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Drive a Stake Through the Heart of the Medicare-Drug-Price Monster

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Director at Public Health and American Well-Being Initiative
Joel M. Zinberg, M.D., J.D. is the Director of the Public Health and American Well-Being Initiative at Paragon Health Institute, and a senior fellow with the Competitive Enterprise Institute. A native New Yorker, he recently completed two years as General Counsel and Senior Economist at the Council of Economic Advisers in the Executive Office of the President.

Like a tenacious zombie in a science-fiction film, Medicare drug-price negotiation is back. One such proposal in President Joe Biden’s $1.9 trillion Build Back Better bill died in December, but Democratic senators eager to boost their chances in the midterms have resurrected it in a new bill.

Medicare Part D is a prescription-drug program that about 50 million Medicare beneficiaries (three-quarters of all enrollees) have voluntarily signed up for. Private-plan sponsors compete for enrollees based on benefits and price, such as premiums and cost-sharing. Sponsors negotiate drug-price discounts directly with manufacturers. The government is statutorily forbidden from interfering in the process.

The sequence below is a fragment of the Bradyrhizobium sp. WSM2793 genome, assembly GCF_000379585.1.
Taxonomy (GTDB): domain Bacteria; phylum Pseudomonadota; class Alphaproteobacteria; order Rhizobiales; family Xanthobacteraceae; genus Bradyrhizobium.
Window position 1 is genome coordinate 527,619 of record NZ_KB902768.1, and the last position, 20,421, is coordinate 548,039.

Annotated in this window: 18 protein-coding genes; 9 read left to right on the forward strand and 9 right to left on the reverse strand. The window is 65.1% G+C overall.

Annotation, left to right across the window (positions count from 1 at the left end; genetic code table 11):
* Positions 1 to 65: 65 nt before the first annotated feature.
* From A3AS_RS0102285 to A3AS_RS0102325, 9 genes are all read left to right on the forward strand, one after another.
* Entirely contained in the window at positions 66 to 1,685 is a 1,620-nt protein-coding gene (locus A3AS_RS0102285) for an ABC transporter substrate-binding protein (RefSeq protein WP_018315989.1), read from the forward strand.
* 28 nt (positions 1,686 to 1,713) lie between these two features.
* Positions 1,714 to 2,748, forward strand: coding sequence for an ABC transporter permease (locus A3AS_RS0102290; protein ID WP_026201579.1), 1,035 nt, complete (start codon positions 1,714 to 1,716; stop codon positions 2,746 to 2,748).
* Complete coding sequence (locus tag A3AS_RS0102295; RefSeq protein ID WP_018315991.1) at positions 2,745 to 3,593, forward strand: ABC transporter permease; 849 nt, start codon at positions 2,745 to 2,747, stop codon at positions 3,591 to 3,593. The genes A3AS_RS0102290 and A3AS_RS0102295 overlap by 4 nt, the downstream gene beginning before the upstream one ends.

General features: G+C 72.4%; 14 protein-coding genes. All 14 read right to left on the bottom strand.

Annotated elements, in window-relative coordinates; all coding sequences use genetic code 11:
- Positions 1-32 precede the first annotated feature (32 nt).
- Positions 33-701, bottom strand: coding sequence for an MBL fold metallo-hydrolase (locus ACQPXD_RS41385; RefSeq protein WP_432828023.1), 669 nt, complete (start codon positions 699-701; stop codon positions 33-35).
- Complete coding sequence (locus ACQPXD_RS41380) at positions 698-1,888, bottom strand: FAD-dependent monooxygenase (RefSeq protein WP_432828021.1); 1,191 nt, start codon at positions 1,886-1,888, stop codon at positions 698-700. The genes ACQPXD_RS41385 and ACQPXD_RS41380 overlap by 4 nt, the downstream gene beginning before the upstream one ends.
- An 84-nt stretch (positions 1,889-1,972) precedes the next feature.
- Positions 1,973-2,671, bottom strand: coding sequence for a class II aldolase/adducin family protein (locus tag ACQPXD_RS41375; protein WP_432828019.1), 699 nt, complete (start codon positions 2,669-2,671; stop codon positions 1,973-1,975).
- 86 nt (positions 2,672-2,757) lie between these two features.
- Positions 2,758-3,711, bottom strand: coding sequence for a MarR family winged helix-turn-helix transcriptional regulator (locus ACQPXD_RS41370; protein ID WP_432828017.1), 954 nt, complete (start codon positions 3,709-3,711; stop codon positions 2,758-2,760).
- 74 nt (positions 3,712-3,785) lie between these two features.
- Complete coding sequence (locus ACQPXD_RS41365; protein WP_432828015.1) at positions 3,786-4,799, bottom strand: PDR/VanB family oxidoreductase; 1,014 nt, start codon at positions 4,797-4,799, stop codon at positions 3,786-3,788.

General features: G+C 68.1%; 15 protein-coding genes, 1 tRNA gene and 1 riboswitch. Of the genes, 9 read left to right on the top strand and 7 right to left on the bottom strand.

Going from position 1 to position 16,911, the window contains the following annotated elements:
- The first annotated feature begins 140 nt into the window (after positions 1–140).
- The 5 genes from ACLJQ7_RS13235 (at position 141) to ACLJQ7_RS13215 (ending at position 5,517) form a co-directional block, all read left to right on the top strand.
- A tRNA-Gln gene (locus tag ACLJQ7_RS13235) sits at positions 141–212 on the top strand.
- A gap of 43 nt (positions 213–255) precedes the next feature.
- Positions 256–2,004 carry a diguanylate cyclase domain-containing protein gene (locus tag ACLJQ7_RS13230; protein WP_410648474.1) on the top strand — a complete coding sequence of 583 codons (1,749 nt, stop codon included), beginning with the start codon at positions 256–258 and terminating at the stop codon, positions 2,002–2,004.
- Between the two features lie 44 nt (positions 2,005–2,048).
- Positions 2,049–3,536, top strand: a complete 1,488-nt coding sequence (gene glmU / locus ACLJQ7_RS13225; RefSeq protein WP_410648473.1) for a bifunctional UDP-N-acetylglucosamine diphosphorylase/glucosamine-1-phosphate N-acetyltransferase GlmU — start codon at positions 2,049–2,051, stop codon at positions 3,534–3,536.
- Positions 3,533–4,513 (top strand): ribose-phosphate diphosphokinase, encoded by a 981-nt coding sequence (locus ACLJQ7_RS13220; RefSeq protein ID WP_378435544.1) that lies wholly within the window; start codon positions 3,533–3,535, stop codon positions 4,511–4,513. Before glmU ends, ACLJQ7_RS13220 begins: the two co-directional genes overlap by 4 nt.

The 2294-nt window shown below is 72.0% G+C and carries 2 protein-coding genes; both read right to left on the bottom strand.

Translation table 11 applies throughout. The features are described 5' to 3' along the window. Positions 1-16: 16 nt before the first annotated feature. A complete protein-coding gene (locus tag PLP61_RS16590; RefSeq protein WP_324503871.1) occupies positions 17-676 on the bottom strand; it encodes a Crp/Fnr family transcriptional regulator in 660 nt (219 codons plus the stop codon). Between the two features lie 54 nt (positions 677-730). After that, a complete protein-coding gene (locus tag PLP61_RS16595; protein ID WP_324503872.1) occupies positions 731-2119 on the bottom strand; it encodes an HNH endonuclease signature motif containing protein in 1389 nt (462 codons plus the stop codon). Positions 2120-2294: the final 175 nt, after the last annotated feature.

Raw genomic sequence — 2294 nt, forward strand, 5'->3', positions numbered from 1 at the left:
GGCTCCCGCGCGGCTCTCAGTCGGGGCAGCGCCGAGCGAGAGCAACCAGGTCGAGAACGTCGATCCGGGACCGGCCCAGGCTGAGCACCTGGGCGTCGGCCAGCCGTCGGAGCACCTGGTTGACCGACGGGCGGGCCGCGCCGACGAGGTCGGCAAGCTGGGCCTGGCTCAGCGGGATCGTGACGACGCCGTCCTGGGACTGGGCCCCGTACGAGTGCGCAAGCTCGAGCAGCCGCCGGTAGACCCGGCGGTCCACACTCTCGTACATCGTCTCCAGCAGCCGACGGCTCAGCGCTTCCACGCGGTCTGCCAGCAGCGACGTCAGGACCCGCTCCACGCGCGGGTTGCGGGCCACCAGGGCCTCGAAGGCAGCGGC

The proposed legislation would allow Medicare to “negotiate” prices for a limited number of Part D prescription drugs, impose price controls limiting Medicare-drug-price increases to inflation and limit Medicare beneficiaries’ annual out-of-pocket drug costs to $2,000.

Of course, everyone knows that Medicare, which accounts for a huge percentage of drug purchases in this country, won’t so much negotiate prices as dictate them.

The full article can be found in The New York Post.

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